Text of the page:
The minute details of life are memorably rendered in surreal and sometimes grotesque ways.
Many of the stories in this collection are set in a formerly familiar corner of the world that’s been turned on its head. “It was my idea to rent the girl,” writes the narrator of “House Heart,” and the story that follows takes familiar elements and pushes them toward an eerie, transgressive place. A couple living in a space that was once "the preparation wing of a garment factory" rents a young woman for a game called House Heart, in which the threat of violence looms and the industrial remains of the residence become hiding spaces. This is Gray’s fourth book (and third story collection), and it features the widest stylistic range of any of her books to date. Its predecessor, the novel Threats (2012), blended surreal imagery with questions of crime, violence and perception. Here, Gray combines those aspects of Threats with the concise and sometimes-absurdist tendencies that characterized her earlier collections. The irreverent “Go for It and Raise Hell” is metafiction walking into a bar for an unheard-of bender, while “Year of the Snake” begins as a riff on folk tales and shifts gears into something stranger, laced with body horror. There’s also a grim, bittersweet comedy that comes to the forefront in stories such as “Device,” in which a scientist creates a device that predicts the future; after two decidedly specific predictions, the inventor asks it what his future spouse will be like. “ ‘Skin, hair.’ The device buzzed lightly. ‘Fingernails.’ ” The response is both comic, with the machine eventually enveloped in a fit of pastoral reverie, and emotionally harrowing.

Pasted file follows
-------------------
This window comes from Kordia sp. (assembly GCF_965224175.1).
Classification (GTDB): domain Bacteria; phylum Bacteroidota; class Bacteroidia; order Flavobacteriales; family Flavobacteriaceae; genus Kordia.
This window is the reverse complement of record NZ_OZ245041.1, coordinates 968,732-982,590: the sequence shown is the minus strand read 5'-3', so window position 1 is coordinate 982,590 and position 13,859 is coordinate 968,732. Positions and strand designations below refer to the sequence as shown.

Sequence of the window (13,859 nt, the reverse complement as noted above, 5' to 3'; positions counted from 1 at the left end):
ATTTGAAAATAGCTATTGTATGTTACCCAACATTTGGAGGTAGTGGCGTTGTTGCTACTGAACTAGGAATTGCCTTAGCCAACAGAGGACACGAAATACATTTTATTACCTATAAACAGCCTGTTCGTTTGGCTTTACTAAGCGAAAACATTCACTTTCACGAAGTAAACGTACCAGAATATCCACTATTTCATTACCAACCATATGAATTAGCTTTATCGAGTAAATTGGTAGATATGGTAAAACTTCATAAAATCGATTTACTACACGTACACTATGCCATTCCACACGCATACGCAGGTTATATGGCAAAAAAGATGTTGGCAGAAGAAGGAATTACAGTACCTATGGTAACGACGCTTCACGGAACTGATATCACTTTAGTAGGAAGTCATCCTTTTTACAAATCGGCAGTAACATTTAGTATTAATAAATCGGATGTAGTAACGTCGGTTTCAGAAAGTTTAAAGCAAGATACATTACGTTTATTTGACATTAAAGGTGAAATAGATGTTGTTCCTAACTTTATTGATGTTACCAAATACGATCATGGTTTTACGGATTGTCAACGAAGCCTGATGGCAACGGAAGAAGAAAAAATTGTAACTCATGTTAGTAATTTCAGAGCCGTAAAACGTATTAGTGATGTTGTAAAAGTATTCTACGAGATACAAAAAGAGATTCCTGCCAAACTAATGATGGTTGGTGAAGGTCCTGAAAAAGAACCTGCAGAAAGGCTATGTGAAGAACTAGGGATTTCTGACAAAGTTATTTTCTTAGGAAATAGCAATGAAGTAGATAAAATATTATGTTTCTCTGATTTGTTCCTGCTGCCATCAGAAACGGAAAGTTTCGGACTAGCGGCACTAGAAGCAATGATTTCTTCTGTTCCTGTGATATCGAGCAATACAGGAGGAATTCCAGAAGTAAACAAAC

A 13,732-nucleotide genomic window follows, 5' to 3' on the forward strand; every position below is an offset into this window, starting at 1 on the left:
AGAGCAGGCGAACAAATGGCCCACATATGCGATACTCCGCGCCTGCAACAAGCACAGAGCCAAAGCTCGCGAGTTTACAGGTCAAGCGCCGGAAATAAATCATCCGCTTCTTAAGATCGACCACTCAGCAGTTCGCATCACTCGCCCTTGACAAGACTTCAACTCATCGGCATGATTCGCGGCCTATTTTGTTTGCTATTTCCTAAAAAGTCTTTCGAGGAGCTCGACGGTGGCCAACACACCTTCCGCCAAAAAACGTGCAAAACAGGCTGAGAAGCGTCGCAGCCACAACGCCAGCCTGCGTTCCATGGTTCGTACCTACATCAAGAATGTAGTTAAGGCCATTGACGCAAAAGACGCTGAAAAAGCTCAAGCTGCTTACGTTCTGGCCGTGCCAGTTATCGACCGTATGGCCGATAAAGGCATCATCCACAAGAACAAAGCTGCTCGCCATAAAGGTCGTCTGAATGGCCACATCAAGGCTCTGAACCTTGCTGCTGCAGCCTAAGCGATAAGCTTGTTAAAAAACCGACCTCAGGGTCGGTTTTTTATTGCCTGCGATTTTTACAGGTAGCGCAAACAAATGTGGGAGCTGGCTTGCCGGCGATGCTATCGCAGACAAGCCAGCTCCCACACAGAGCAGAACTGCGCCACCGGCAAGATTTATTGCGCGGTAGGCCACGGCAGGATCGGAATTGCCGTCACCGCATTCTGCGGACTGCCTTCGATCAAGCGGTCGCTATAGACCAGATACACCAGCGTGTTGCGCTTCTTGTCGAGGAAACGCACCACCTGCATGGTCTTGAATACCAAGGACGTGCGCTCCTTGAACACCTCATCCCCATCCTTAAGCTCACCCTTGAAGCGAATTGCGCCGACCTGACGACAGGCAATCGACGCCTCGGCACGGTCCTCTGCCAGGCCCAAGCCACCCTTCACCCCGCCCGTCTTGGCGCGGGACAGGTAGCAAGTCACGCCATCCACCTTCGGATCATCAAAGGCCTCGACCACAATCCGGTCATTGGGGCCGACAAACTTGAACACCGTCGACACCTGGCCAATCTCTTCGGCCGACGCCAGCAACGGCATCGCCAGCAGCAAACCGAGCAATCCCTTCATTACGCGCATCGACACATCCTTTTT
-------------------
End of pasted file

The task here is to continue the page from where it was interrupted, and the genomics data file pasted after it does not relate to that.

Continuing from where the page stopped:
The best of Gray’s stories find that balance between devastation and humor and navigate an uneasy territory with agility; in this book, there are many that reach that mark.